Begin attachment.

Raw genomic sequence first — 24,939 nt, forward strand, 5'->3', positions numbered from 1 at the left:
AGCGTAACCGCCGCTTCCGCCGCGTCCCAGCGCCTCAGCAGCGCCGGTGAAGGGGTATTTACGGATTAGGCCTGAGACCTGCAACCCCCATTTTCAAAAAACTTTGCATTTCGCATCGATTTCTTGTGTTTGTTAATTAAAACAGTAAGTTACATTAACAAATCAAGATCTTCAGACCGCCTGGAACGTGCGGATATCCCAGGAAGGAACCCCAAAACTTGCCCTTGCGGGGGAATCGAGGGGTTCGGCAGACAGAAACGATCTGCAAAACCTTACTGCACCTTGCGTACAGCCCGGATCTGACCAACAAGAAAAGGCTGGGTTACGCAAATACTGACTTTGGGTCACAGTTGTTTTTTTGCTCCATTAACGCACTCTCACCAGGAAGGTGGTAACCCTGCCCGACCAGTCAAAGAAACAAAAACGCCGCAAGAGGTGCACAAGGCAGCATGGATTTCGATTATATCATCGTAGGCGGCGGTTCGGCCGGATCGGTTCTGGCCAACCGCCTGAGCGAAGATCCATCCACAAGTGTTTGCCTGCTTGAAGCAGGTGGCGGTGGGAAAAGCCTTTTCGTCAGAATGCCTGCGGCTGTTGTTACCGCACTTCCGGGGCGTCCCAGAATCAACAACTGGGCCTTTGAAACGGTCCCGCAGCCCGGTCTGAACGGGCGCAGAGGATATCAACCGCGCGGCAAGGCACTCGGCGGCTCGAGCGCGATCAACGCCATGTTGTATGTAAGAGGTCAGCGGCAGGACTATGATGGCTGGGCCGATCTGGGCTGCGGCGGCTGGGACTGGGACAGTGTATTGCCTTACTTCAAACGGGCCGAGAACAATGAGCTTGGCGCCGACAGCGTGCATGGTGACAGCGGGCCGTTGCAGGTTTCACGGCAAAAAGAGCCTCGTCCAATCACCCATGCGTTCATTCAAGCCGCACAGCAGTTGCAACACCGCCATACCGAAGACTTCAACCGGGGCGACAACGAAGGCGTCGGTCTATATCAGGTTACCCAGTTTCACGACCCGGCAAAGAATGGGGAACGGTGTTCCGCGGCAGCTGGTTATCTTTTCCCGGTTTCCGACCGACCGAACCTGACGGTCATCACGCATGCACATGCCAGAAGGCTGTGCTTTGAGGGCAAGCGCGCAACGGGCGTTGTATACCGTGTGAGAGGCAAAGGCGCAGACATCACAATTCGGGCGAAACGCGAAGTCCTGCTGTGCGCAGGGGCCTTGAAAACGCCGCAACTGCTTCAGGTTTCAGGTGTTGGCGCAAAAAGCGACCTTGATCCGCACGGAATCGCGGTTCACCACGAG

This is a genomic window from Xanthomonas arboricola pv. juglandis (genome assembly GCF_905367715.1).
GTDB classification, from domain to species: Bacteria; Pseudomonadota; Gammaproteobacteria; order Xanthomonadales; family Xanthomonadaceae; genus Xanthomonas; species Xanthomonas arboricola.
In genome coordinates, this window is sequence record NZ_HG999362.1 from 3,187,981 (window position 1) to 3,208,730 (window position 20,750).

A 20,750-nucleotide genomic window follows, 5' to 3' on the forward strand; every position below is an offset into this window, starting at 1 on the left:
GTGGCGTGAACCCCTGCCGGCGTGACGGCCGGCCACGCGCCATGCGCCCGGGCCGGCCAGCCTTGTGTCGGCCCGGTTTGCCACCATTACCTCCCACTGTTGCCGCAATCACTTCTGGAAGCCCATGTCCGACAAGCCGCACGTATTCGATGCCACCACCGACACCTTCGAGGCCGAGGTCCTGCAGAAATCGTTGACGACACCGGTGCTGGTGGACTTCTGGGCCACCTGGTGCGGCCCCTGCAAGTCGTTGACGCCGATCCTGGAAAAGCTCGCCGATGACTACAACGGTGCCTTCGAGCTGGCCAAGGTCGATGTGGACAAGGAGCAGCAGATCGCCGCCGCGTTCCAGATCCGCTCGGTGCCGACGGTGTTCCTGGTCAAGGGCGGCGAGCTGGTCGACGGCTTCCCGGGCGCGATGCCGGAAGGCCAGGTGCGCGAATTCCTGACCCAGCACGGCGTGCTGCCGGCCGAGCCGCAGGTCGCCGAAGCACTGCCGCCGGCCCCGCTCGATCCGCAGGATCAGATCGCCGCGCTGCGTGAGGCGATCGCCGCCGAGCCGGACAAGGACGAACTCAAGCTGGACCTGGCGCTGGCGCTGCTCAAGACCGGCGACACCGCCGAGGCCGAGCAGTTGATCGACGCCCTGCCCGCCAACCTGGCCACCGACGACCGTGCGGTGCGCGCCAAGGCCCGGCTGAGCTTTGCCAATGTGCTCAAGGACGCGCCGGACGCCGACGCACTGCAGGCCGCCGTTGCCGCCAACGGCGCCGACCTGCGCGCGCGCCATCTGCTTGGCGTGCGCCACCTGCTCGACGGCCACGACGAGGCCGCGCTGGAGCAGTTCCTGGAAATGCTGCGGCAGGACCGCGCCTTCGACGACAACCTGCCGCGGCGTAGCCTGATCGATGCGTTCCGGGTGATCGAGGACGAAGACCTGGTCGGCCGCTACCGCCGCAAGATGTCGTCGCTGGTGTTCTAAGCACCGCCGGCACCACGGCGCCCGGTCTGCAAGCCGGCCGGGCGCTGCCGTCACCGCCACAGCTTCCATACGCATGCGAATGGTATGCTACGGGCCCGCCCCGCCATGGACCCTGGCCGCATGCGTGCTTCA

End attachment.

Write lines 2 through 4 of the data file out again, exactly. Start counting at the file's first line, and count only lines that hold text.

AGCGTAACCGCCGCTTCCGCCGCGTCCCAGCGCCTCAGCAGCGCCGGTGAAGGGGTATTTACGGATTAGGCCTGAGACCTGCAACCCCCATTTTCAAAAAACTTTGCATTTCGCATCGATTTCTTGTGTTTGTTAATTAAAACAGTAAGTTACATTAACAAATCAAGATCTTCAGACCGCCTGGAACGTGCGGATATCCCAGGAAGGAACCCCAAAACTTGCCCTTGCGGGGGAATCGAGGGGTTCGGCAGACAGAAACGATCTGCAAAACCTTACTGCACCTTGCGTACAGCCCGGATCTGACCAACAAGAAAAGGCTGGGTTACGCAAATACTGACTTTGGGTCACAGTTGTTTTTTTGCTCCATTAACGCACTCTCACCAGGAAGGTGGTAACCCTGCCCGACCAGTCAAAGAAACAAAAACGCCGCAAGAGGTGCACAAGGCAGCATGGATTTCGATTATATCATCGTAGGCGGCGGTTCGGCCGGATCGGTTCTGGCCAACCGCCTGAGCGAAGATCCATCCACAAGTGTTTGCCTGCTTGAAGCAGGTGGCGGTGGGAAAAGCCTTTTCGTCAGAATGCCTGCGGCTGTTGTTACCGCACTTCCGGGGCGTCCCAGAATCAACAACTGGGCCTTTGAAACGGTCCCGCAGCCCGGTCTGAACGGGCGCAGAGGATATCAACCGCGCGGCAAGGCACTCGGCGGCTCGAGCGCGATCAACGCCATGTTGTATGTAAGAGGTCAGCGGCAGGACTATGATGGCTGGGCCGATCTGGGCTGCGGCGGCTGGGACTGGGACAGTGTATTGCCTTACTTCAAACGGGCCGAGAACAATGAGCTTGGCGCCGACAGCGTGCATGGTGACAGCGGGCCGTTGCAGGTTTCACGGCAAAAAGAGCCTCGTCCAATCACCCATGCGTTCATTCAAGCCGCACAGCAGTTGCAACACCGCCATACCGAAGACTTCAACCGGGGCGACAACGAAGGCGTCGGTCTATATCAGGTTACCCAGTTTCACGACCCGGCAAAGAATGGGGAACGGTGTTCCGCGGCAGCTGGTTATCTTTTCCCGGTTTCCGACCGACCGAACCTGACGGTCATCACGCATGCACATGCCAGAAGGCTGTGCTTTGAGGGCAAGCGCGCAACGGGCGTTGTATACCGTGTGAGAGGCAAAGGCGCAGACATCACAATTCGGGCGAAACGCGAAGTCCTGCTGTGCGCAGGGGCCTTGAAAACGCCGCAACTGCTTCAGGTTTCAGGTGTTGGCGCAAAAAGCGACCTTGATCCGCACGGAATCGCGGTTCACCACGAG

This is a genomic window from Xanthomonas arboricola pv. juglandis (genome assembly GCF_905367715.1).
GTDB classification, from domain to species: Bacteria; Pseudomonadota; Gammaproteobacteria; order Xanthomonadales; family Xanthomonadaceae; genus Xanthomonas; species Xanthomonas arboricola.